My son is 9. He’s still discovering his interests and skills. He’s a smart kid. He’s gifted in many areas. There are things that he enjoys and abilities that he’s developing. This is all a part of the normal process of growing up.
There are also things that he just isn’t into very much, and things that he’s really not that great at. And as we notice these things and draw attention to them, one thing we try to intentionally teach is that it’s okay to not be good at something and it’s okay to not like something.
He tried playing baseball this season. He thought it would be a good way to have something to do after school and to socialize with his classmates. At first, he was interested in it. He was excited about buying new gear and having a real, official practice to go to. He liked being part of the team.
He liked baseball until he actually had to learn to play baseball. When the coach made him try batting and throwing and running the bases, my son quickly realized that baseball was not his favorite thing. In fact, he quickly remembered that he doesn’t even like sports. After a few long, grueling months for him, the season finally ended and he vowed to turn in his cleats and never try baseball again.
My son is not a sports kid. He doesn’t even like to watch sports on TV. Instead, he’s into books and science and animals and nature. He likes to swim and climb and explore. He’s inquisitive by nature and adventurous in spirit.
It’s important that my wife and I recognize these interests of his and reinforce them, rather than make him feel that he has to fit a certain mold or do what everyone else is doing.
Our kids’ unique sets of interests, talents, and skills need to be celebrated, not criticized or compared.
It’s really easy to want our kids to like or be interested in certain things. It may be that we were into sports or music or art when we were young, and we wish our kids would pick up where we left off. Or it may be because we see what other kids are good at and the recognition they receive, and we wish our kids could get a taste of that too.
But it really comes down to this: we need to love the kids we have, not the kids we wish we had. We need to appreciate and give value to the various interests, skills, and passions that our kids develop as they grow, and not redirect or squash them simply because they don’t align with our own wishes or visions.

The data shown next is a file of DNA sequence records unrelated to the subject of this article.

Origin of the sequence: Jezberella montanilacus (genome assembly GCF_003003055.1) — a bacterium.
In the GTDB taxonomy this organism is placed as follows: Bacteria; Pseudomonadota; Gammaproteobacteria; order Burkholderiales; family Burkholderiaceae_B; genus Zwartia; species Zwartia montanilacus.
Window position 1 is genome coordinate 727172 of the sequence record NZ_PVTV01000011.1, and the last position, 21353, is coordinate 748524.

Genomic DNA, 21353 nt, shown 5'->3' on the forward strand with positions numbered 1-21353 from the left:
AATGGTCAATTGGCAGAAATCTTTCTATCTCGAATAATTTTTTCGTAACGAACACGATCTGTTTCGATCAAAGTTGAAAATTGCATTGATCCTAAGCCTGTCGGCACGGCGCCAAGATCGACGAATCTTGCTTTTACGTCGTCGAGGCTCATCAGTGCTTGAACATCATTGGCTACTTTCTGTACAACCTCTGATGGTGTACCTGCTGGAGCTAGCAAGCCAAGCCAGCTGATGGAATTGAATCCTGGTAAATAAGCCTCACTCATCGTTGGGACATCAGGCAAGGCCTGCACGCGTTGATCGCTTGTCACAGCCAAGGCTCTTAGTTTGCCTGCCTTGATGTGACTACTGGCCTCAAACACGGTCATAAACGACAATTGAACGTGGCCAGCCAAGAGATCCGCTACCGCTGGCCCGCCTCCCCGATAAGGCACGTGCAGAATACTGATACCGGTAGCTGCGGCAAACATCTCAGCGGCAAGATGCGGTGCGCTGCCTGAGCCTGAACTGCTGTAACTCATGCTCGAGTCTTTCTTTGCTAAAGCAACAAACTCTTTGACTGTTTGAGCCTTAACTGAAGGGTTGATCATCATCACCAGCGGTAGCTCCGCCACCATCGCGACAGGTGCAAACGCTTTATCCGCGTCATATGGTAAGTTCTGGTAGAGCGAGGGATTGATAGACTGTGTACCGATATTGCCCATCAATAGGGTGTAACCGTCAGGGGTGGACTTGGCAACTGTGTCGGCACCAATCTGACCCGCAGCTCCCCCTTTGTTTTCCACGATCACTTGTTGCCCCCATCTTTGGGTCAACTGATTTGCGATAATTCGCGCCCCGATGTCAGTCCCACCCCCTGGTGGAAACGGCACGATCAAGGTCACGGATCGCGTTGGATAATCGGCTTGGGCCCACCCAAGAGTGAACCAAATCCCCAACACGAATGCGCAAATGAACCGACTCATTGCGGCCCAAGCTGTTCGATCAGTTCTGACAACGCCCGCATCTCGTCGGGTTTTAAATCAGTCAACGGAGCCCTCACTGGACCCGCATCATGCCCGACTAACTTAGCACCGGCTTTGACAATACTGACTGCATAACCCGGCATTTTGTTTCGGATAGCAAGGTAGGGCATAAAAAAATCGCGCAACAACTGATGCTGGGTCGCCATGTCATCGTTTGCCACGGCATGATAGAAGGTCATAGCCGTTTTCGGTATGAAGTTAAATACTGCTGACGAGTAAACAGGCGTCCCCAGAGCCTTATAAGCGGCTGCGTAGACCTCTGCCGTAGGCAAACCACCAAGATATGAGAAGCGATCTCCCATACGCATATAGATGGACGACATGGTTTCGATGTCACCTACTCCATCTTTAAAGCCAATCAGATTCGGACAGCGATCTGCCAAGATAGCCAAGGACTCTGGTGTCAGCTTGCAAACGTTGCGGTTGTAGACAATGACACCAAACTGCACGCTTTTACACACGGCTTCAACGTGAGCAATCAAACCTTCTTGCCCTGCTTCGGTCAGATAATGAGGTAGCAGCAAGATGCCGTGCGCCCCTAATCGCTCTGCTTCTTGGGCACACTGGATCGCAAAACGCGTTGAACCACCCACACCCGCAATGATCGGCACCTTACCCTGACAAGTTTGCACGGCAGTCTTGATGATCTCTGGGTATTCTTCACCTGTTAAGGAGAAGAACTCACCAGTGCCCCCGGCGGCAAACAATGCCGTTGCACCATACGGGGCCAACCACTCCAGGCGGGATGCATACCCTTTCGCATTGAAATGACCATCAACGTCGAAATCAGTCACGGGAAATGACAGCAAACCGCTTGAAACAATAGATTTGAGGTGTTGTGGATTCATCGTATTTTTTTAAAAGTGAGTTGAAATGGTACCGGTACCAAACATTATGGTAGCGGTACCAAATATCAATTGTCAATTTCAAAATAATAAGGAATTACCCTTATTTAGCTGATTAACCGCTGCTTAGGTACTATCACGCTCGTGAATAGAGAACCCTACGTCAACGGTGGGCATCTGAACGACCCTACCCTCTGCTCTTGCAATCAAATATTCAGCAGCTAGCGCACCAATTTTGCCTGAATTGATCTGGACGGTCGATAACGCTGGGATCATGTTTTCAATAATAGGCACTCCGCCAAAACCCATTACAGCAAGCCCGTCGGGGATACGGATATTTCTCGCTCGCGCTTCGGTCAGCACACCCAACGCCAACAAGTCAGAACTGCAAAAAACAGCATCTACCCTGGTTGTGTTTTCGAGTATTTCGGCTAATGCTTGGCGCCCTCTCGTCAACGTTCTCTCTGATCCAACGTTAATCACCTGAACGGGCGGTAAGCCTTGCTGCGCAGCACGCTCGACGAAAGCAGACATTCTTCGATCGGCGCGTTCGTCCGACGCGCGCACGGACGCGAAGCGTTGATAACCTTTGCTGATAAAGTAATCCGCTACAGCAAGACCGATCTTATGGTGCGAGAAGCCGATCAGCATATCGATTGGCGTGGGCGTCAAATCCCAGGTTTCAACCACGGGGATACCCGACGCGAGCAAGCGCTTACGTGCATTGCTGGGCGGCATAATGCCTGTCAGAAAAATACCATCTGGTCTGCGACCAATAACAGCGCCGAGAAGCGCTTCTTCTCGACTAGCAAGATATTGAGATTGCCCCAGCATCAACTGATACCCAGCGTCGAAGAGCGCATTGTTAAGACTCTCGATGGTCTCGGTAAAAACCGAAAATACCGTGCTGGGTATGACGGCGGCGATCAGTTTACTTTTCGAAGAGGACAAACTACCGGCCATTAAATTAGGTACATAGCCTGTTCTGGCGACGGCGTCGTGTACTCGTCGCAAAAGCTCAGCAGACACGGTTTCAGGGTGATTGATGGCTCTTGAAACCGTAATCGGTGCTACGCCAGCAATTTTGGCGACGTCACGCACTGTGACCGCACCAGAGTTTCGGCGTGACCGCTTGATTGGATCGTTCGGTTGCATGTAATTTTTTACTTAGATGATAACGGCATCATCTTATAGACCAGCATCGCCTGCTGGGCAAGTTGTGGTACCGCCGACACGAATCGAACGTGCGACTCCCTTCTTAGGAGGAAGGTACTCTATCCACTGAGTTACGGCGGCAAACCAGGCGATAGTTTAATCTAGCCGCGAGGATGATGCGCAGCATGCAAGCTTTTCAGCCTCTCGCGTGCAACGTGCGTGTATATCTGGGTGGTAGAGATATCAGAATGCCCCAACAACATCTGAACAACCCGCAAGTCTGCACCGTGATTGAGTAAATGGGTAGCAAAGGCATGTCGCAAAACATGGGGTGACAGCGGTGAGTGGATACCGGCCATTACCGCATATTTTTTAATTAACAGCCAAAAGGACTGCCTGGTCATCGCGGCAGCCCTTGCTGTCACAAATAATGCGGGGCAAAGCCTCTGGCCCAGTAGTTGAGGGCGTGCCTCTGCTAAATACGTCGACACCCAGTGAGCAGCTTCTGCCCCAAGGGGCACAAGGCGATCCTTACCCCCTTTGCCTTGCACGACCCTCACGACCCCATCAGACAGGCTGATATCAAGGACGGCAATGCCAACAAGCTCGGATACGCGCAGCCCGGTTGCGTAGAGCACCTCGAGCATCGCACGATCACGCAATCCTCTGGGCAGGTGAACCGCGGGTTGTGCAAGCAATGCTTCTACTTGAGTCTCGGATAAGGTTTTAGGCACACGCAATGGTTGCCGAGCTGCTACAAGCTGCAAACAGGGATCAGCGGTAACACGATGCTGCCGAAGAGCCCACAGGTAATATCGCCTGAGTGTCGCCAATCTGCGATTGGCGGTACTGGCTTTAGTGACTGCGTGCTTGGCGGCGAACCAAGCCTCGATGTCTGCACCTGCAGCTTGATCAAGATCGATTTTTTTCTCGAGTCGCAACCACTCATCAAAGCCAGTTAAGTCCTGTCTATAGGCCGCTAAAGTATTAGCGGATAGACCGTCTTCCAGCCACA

We also need to be careful with the messages we give our kids about their interests or abilities. Sometimes even unintentionally we can make our kids feel inferior to others or reinforce the debilitating lie that they don’t measure up to someone else. Regardless of what talents their siblings or cousins or classmates have, our kids need to know that they have worth and value and that what they like matters. And they need to know that their worth comes not from what they do, but from who they are. They are not “less than” simply because they have trouble catching a ball or don’t like watching football.
This is especially true and necessary for fathers and sons. It has been said that boys get their nurturing from their mothers and they get their identity from their fathers. If this is true, then it presents a hard challenge to the way that many fathers parent their sons and the messages that they reinforce.
Dads, be careful not to devalue your sons simply because they are “different” or don’t have the skills or abilities that you think they should have.
The same advice can be helpful for any parent of any child. Let them express their own interests. Let them grow. Be patient as their abilities and “talents” develop and change through the years. Guide them, but don’t squash what comes naturally out of them. And don’t work so hard to create a mold of yourself that you miss out on who God has wired your child to be.